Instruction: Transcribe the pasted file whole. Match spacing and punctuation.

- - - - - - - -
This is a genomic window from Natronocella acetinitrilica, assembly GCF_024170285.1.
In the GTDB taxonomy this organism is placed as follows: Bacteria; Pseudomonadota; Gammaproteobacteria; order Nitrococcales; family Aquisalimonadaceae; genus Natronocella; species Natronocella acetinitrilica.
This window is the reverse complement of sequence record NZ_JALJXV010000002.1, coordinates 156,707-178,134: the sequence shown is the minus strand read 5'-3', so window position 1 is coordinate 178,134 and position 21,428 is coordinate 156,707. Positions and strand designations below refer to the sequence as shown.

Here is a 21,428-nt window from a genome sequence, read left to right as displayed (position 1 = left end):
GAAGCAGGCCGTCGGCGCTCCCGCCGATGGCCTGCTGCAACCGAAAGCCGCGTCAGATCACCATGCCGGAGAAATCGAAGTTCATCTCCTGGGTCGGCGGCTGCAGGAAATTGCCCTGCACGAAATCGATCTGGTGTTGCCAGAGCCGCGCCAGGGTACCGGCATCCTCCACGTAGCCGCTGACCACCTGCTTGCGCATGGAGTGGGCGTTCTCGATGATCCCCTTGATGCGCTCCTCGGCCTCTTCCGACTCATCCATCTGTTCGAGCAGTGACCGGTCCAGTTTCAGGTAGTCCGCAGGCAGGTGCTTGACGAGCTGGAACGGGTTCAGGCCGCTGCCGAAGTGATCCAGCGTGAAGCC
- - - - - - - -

This is a genomic window from Natronocella acetinitrilica, assembly GCF_024170285.1.
In the GTDB taxonomy this organism is placed as follows: Bacteria; Pseudomonadota; Gammaproteobacteria; order Nitrococcales; family Aquisalimonadaceae; genus Natronocella; species Natronocella acetinitrilica.
This window is the reverse complement of sequence record NZ_JALJXV010000002.1, coordinates 156,707-178,134: the sequence shown is the minus strand read 5'-3', so window position 1 is coordinate 178,134 and position 21,428 is coordinate 156,707. Positions and strand designations below refer to the sequence as shown.

Here is a 21,428-nt window from a genome sequence, read left to right as displayed (position 1 = left end):
GAAGCAGGCCGTCGGCGCTCCCGCCGATGGCCTGCTGCAACCGAAAGCCGCGTCAGATCACCATGCCGGAGAAATCGAAGTTCATCTCCTGGGTCGGCGGCTGCAGGAAATTGCCCTGCACGAAATCGATCTGGTGTTGCCAGAGCCGCGCCAGGGTACCGGCATCCTCCACGTAGCCGCTGACCACCTGCTTGCGCATGGAGTGGGCGTTCTCGATGATCCCCTTGATGCGCTCCTCGGCCTCTTCCGACTCATCCATCTGTTCGAGCAGTGACCGGTCCAGTTTCAGGTAGTCCGCAGGCAGGTGCTTGACGAGCTGGAACGGGTTCAGGCCGCTGCCGAAGTGATCCAGCGTGAAGCC